Miguel Vazquez Archdale*
Field of Fisheries Engineering, Faculty of Fisheries, Kagoshima University, Shimoarata 4-50-20, Kagoshima City 890-0056, Japan
Making simple improvements on traditional fishing gear and methods can be applied to develop effective eradicating tools that can be integrated with other strategies used to combat invasive aquatic species. Swimming crabs are the target choice; they travel widely by swimming, attached to the hulls of ships or as larvae suspended in ballast water. They represent a valuable fisheries resource and are consumed as food. They are however also carriers of pathogens that may damage fisheries and aquaculture industries, which results in the need of effective eradication methods.
Traps make good eradicating gear because they are light, inexpensive, small, easily stacked onboard, keep the catch alive, and permit the release of non-target organisms undamaged. They are passive gear, so the target organism has to be lured into the traps with the promise of food, shelter, company or even a mating partner.
Improving luring methods, such as common baits or pheromone emitting decoys, is just as important as research on new trap design for increasing the catch. Determining the taste preferences of the target crab, and making bait combinations of fish plus sugarcane have demonstrated a synergistic effect that doubled the catch. Alternative bait made from fish mince inside teabags was as effective as ordinary bait, and allowed enrichment of the bait with attractants and the use of fish byproducts as raw material, which reduces cost and conserves valuable food resources. Pheromones offer attracting potential, have been found in swimming crabs and are emitted by the live decoys employed in their trap fishery. This fishing method eliminates the non-target catch by attracting only crab conspecifics. Specially designed traps containing live decoy crabs were more effective than baited traps, and eliminated unwanted organisms that feed on bait.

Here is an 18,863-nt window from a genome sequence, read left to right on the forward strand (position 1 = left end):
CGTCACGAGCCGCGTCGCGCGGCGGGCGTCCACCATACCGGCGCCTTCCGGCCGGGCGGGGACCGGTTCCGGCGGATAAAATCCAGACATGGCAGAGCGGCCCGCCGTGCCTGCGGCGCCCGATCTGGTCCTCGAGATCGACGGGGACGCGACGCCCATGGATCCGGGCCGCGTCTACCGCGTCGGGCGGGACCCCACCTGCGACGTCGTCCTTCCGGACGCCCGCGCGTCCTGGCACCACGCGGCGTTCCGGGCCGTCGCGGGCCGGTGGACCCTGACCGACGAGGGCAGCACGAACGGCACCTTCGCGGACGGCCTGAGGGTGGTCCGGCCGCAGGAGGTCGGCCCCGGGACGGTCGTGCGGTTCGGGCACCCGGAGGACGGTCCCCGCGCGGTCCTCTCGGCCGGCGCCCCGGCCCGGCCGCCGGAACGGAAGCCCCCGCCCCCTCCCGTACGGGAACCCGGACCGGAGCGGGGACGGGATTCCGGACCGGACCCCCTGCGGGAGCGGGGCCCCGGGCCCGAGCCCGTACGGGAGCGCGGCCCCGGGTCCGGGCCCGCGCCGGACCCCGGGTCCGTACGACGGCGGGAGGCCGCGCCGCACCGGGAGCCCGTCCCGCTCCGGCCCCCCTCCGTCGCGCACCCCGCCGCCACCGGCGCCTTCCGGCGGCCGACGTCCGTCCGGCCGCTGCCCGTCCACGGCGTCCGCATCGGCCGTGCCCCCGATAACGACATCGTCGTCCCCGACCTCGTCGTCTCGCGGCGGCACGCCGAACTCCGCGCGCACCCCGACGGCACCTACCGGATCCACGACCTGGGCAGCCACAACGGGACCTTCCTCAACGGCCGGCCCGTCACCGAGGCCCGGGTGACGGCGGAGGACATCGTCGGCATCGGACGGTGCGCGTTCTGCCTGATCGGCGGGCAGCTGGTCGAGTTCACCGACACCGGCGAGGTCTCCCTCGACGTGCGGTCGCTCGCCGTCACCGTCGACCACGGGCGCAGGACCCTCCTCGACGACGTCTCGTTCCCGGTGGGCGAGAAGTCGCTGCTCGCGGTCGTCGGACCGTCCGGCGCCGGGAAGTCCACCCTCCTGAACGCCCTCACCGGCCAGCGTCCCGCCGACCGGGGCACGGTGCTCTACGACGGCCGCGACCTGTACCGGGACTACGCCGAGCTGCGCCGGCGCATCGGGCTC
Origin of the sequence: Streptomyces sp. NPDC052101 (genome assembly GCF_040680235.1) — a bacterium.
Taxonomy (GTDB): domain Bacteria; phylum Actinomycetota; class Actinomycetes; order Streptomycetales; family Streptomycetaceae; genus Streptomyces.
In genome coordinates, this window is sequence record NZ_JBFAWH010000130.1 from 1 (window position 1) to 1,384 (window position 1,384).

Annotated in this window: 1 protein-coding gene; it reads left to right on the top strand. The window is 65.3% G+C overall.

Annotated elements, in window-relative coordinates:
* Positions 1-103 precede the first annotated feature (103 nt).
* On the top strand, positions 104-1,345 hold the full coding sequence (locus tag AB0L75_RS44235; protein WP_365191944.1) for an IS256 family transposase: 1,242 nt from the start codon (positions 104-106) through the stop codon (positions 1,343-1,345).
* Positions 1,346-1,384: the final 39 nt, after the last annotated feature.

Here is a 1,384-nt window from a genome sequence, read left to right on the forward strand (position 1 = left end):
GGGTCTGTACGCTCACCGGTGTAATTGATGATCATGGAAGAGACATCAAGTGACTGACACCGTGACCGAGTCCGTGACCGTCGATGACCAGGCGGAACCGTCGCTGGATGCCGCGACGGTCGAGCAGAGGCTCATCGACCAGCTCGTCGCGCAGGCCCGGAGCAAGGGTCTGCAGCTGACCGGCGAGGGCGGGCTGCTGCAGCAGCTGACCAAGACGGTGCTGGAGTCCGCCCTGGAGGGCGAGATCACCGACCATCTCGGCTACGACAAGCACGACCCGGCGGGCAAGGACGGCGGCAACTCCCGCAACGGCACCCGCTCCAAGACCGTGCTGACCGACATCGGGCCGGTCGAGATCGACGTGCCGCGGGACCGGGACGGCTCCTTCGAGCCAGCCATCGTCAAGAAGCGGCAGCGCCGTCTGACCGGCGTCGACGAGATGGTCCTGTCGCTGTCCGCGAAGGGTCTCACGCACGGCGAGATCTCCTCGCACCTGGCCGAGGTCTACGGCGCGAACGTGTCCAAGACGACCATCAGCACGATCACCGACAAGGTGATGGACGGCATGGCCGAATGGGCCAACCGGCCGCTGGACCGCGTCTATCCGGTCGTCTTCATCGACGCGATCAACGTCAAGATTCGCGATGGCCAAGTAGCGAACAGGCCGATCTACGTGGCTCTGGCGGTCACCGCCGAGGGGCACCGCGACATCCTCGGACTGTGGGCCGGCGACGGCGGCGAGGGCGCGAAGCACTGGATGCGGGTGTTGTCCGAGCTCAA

When designing eradicating gear, the quantity of the catch is more important than its size or quality; consequently, traps must be fitted with smaller meshed netting to
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